This is the sort of thing I have done to waste my life. There's no need for you to waste yours.


The Stations of the Cross Cleric
Abu preaching outside the Finsbury Park mosque
Abu confronted by Sun editor Rebekkah Wade
Abu condemning whores and lesbians to death
Abu carted off to Belmarsh Prison
Abu is cruelly attacked by government ministers
Abu's has his face wiped by Omar Bakri Mohammed
Abu fights extradition to the USA
Abu is finally dragged before the court
Abu is convicted and taken back to his prison cell
Abu is a martyr at last!

"Pescator" by Eduardo Paolozzi.
Aluminium enough for 200 bicycles.

"Newton" by Eduardo Paolozzi.
Isaac's posture suffers from an excess of gravity

"St Joan" by Keith Grant.
Maid of Orleans made of metal
The Euston Road

Where bad public sculpture comes to die

There is not much known about the early inhabitants of Easter Island, apart from that they carved and erected huge stone heads that stare out to sea. History judges them by those heads. Similarly, if future historians, sifting through the rubble of a post-armageddon or post-flood London, ever excavate a 500 yard trench along the north side of the Euston Road, then we may be judged by the sculptures found there. Indeed, if they find nothing more, those works will come to represent everything that is known about us. Read on Londoners! This is your bequest to the future.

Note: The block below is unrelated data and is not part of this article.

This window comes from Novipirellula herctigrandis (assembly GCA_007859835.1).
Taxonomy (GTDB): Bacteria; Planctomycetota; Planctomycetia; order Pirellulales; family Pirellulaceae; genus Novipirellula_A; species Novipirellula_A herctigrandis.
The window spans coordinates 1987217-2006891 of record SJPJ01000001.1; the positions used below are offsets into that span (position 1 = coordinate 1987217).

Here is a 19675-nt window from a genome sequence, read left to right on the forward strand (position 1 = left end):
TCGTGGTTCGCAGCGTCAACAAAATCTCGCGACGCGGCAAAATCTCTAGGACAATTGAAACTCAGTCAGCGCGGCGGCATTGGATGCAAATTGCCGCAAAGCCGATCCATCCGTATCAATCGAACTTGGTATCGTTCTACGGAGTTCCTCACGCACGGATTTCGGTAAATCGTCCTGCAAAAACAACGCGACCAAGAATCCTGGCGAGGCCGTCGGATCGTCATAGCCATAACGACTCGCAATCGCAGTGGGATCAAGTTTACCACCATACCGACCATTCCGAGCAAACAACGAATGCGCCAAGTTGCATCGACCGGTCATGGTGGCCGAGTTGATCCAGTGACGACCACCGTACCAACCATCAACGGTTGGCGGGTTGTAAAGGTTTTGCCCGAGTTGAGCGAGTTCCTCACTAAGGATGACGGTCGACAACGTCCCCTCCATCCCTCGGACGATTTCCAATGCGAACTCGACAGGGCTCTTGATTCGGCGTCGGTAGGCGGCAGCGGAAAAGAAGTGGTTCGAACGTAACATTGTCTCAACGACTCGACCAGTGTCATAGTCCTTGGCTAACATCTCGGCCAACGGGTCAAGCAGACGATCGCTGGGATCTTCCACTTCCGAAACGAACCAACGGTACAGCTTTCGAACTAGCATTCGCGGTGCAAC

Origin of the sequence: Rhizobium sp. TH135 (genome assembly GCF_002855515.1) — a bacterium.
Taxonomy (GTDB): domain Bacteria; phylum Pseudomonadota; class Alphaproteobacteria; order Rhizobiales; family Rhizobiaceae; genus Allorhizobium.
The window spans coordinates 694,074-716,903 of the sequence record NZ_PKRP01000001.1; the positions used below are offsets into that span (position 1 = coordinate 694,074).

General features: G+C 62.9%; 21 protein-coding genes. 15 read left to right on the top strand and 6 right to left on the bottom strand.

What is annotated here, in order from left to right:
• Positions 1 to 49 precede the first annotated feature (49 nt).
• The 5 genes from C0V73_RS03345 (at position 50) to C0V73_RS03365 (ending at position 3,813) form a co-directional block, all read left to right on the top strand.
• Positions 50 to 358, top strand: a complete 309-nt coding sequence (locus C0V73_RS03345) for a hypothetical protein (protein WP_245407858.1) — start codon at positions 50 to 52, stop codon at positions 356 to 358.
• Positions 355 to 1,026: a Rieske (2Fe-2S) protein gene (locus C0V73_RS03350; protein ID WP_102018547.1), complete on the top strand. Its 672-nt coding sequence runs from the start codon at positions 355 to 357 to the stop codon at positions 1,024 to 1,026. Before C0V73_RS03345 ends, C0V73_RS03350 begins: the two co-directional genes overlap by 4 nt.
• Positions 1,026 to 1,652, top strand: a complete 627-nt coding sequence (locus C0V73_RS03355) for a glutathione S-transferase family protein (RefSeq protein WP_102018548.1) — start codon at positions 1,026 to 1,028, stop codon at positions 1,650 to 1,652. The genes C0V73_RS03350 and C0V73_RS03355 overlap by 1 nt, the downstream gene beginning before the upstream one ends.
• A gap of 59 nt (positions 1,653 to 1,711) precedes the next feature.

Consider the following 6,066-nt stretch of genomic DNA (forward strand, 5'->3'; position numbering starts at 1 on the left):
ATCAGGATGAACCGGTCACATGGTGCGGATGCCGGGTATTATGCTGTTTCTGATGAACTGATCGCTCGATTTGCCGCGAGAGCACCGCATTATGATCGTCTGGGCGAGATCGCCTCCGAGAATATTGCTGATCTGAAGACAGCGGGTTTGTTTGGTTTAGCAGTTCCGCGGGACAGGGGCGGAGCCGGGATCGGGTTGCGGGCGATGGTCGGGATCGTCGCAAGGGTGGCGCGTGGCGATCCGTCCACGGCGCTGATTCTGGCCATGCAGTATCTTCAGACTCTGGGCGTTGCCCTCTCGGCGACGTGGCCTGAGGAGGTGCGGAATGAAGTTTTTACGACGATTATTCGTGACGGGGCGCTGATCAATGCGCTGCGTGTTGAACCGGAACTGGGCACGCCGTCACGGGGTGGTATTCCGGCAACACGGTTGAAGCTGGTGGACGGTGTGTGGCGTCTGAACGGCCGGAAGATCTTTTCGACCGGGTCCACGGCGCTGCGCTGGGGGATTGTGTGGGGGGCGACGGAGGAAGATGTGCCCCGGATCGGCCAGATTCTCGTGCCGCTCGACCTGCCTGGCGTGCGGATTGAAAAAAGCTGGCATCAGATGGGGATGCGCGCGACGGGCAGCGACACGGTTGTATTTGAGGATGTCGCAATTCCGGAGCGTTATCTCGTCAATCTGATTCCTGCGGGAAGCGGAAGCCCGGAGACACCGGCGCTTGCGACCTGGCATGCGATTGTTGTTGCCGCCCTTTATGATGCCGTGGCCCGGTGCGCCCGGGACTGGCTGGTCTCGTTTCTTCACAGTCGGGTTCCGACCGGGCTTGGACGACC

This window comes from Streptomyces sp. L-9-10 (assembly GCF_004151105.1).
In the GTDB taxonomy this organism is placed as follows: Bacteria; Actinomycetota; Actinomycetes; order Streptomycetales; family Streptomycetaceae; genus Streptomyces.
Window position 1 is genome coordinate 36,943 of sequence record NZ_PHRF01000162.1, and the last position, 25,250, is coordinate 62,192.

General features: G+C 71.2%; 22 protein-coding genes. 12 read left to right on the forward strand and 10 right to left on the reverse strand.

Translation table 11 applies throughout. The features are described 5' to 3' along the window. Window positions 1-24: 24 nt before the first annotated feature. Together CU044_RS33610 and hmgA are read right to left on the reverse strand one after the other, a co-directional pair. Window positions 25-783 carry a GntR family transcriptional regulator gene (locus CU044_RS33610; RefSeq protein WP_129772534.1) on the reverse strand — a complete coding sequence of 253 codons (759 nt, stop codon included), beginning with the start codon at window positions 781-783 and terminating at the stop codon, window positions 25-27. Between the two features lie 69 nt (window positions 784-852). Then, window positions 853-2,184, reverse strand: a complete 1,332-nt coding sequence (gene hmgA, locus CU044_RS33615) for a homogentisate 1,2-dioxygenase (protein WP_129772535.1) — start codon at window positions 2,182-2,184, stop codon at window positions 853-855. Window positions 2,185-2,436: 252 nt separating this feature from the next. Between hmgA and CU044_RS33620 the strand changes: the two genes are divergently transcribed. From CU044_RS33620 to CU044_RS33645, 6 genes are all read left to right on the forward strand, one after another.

Our sculpture trail begins in front of Euston Station. Pescator by Eduardo Paolozzi may be described as an irregular polyhedron of cast aluminium. That's the technical way. The graffiti scrawled across it, some years ago, describes it in layman's terms: 'THIS IS A PIECE OF SHIT'. Not my writing, but the late broadcaster and saxophonist Benny Green is a likely suspect, as he was on record (BBC Radio Four) declaring his loathing for it at about the same time.

Astonishingly, two thirds of the bad art along the Euston Road has been produced by the same man. Newton, also by Paolozzi, sits in the yard [or piazza] in front of the British Library. The figure is loosely copied from a drawing by William Blake, a man widely derided for his poor draughtsmanship. Paolozzi himself, by fearful symmetry, has often been described as a poor sculptor. As if to confirm this opinion, he was awarded a knighthood in 1987

Sandwiched between the two Paolozzis is Saint Joan by Camden Council (Keith Grant is the artist credited, but Camden ratepayers did the lions share of the work). Saint Joan was the Trojan Horse that paved the way - so to speak - for the bad art that followed her. Thus, we still pay the price for our part in her death at the stake. Originally on the Euston Road outside the National Youth Theatre, Saint Joan was later demoted to a less visible site around the corner in Ossulston Street, where she causes fewer traffic accidents.

Detail from "Pescator". A message to the future?
Newton's posterior, which has been unfavourably compared with that of Michaelangelo's David